‘The decision that only the first attempt at an exam would count in league tables hit us like an Exocet’

11th November 2013 at 12:52
Roger Pope, headteacher of Kingsbridge Community College, Devon, writes:
“I cannot remember ever having felt so uncomfortable in a classroom. My skin was getting hotter and clammier, the sweat was making my shirt stick, and my jacket felt as heavy as drying concrete. Why? Because the Year 11 students were asking me why the government had first changed its mind about the grading of speaking and listening when they had already done the assessment, and were then disputing the value of November entry just two months before they were to sit the exam. What was I to say?
The announcement earlier this term that only the first attempt at an exam would count in league tables hit us with the force of an Exocet, and its shock waves, for different reasons, will last for a generation of school leaders. Its logic was  reasonable, its timing inexplicable.
In my opinion, few teachers disagree with the basic premise that underlies government policy. We live in a competitive world. Our children need to achieve world class standards that equip them to steal jobs from under the noses of the Chinese and others who top the international league tables. Challenging exams that drive an equally demanding curriculum will help us deliver that vision.
Teachers are also heartily sick of being accountable for the results delivered by a broken exam system. My head of english could no more bend the rules on controlled conditions coursework than she could lie in the confessional. Yet her students are being judged against teachers in other schools whose notion of control is to stop just short of writing the coursework themselves. Who wants to enter kids for three different exam boards just to secure the precious grade C? 
So, at least in part, I was on side with the government until it announced, several weeks into the start of year 11, dropped the bombshell that whatever result was obtained in November would count above that gained the following summer.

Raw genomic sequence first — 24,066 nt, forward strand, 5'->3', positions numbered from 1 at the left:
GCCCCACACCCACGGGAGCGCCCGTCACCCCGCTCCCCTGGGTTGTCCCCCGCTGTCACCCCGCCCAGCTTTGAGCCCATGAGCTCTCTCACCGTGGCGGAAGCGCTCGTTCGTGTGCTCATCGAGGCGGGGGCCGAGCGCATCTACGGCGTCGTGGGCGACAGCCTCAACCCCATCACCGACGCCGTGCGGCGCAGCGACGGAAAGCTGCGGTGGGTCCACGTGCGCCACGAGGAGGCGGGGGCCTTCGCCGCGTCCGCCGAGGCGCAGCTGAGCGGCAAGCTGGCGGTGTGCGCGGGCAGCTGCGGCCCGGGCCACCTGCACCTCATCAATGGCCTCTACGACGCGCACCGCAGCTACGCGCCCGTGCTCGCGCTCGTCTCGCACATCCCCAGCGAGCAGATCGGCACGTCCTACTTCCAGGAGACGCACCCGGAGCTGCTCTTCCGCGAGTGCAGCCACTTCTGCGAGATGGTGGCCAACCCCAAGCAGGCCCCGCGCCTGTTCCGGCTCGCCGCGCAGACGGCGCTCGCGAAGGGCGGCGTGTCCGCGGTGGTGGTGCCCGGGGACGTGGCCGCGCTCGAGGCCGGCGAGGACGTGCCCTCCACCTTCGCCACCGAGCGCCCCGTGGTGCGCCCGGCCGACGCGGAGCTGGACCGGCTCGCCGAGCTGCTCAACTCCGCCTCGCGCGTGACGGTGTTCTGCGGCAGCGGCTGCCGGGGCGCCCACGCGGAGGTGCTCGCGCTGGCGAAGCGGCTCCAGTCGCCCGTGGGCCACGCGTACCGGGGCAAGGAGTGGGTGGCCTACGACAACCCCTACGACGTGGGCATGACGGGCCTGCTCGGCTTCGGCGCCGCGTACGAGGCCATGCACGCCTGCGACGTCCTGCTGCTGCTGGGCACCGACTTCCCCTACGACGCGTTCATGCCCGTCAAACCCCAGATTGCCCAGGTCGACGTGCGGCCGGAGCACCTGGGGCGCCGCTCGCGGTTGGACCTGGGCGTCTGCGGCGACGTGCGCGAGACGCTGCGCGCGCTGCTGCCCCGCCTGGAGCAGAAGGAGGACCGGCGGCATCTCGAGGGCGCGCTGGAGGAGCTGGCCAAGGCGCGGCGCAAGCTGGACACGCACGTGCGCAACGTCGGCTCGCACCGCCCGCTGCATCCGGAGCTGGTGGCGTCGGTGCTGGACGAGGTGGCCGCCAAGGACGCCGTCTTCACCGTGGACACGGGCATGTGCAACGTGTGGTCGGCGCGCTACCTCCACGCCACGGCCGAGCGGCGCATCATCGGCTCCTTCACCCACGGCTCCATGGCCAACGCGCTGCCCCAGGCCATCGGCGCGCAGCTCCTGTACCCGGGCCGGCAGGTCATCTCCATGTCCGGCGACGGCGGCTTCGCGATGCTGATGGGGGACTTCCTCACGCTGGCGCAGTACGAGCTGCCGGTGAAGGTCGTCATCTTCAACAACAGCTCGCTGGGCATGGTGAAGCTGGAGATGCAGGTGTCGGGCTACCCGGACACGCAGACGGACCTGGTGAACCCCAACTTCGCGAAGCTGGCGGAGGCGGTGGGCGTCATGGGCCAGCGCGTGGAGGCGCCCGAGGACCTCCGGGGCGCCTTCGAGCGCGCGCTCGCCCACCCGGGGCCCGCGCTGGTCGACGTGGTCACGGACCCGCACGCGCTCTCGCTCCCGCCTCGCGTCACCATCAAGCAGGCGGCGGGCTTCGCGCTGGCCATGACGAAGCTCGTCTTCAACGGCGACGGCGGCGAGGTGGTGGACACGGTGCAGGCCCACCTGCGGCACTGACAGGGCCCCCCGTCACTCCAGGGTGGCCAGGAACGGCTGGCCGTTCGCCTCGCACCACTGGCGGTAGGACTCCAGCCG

This directly pitted the interests of schools against that of students. It was still in their best interests to take the November exam, and retake in the summer if they needed a higher grade. For the school, what was also a reasonable strategy was suddenly high risk. It would disadvantage us to bank a lower grade in November and a higher in the summer : it was suddenly better for us to delay entry.
I had a moral duty to the individuals in front of me; I also had a moral duty to get the very best Raiseonline and league table position for the school, for that is what guarantees future generations access to a school in their community which is successful and therefore popular and well-funded. Trying to square that circle is what brought me out in a sweat before the class.
And all so unnecessary! Why change the goalposts midway through a school year? Why not announce the change for a year’s time? Perhaps someone in the department was asleep and did not realise the impact of this change on schools and students. Perhaps it was another political swipe at the forces of reaction and conservatism in staffrooms.
The short term effect has been to cause hours of unnecessary angst and wasted time negotiating with parents and students changes to exams which are already underway. The long term impact has been to destroy whatever delicate trust in the government remained. There is no certainty anymore. A government that can abolish the weighting for speaking and listening once the English course has started, and can then change the way schools will be measured when courses are already more than half completed, can no longer be trusted. It can do what it likes. On a whim.
Perhaps those who worried that the abolition of local democratic control of education was putting too much power in the hands of the secretary of state were right after all.”


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